“Luckily, in the early days, we were small enough where I knew every single person in the department, I could walk to their desk, and ask them about a certain change or certain conversation that I had heard. But as we grew as a company, and as we went global across multiple time zones, you had teammates, and consultants putting in changes all around the world at all hours of the day, it wasn’t feasible.
“We had to make sure that we had a change management process that supported that growth. So after we introduced all of these lessons, and after we took in all of these lessons learned, when we designed and implemented our new change workflow, we saw immediate benefits, our new workflow was more so out of the box, and it was much more streamlined.”
Yau Ferrell said the benefits to the team were tremendous.
“The biggest increased benefit was the fact that of our teammates can use the change workflows. They weren’t frustrated with it anymore.
“And they didn’t abandon them in the change management. We saw a 30% increase in the actual recorded changes that were in the system. And we were able to make better decisions because we knew exactly what was happening. We didn’t have to second guess on whether or not someone was tracking incidents, or there was an IT request task out there that we had to make sure was properly recorded as a change request. And then as part of all of these benefits, and the immediate the biggest one that I felt was the one that leadership was most impressed with was the fact that we reduced our emergency changes by 20%.
“We were able to foresee collisions earlier on and we were able to step in and prevent them from happening. So as we went through this process, I found myself asking the same questions based upon those lessons learned over and over again. If you’re about to introduce a new process, if you’re about to bring up a new module, ask yourself these questions and importantly: is there an out of the box option?”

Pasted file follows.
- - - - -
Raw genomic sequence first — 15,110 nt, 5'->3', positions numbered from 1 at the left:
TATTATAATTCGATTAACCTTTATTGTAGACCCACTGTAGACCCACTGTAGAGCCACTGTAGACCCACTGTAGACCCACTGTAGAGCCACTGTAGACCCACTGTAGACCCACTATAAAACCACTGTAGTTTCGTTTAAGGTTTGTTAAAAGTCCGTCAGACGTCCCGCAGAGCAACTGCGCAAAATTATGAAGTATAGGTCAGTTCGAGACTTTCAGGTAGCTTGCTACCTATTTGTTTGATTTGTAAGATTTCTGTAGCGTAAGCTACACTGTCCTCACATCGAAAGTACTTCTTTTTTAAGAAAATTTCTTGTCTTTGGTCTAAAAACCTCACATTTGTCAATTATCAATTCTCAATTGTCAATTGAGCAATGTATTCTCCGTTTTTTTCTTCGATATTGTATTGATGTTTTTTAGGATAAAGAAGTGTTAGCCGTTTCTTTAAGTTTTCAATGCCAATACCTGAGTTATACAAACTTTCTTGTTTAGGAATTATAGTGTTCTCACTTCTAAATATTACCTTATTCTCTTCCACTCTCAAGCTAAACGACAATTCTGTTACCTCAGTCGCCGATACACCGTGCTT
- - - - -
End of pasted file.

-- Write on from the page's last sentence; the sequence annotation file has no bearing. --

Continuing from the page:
“The other question is, does our process need to be reviewed or the workflow? A lot of times, it’s just tweaks in your process that you can change. And honestly, that’s easier to do, than changing an entire workflow. The amount of hours of research and the amount of hours of testing and implementing our new workflows could have been saved if we had just asked these questions earlier on in the process.
And then finally, one of the the biggest question is, when doing a process walk-throughs, who owns each step?
“If we had asked that question regarding those two development and testing tasks earlier on, we would have prevented a lot of headache.”
Under Armour resilience
During the pandemic in 2020, Yau Ferrell said Under Armour were able to pivot quickly by having an enhancement module in place and she feels prepared for whatever else is coming down the pipe.
“I was asked to join the agile transformation team based on my experience with our Change Workflow,” she explains. “By enabling the same process, feedback loop, holding off on customization requests it was a huge win for the company. We needed to pivot pretty quickly and by having that enhancement module in place we could still deliver our projects on time with reduced risk.
“We reduced our admin hours and reduce any emergency changes. It was a much better year compared to previous years. And this only was able to happen, because of the fact that we were able to provide a better picture and better visibility into the number of changes that we were doing at Under Armour. In one system leadership could log in and see exactly what was changing across our production environments and now I can pair that against our enhancement module to see what changes were coming down the pipeline.”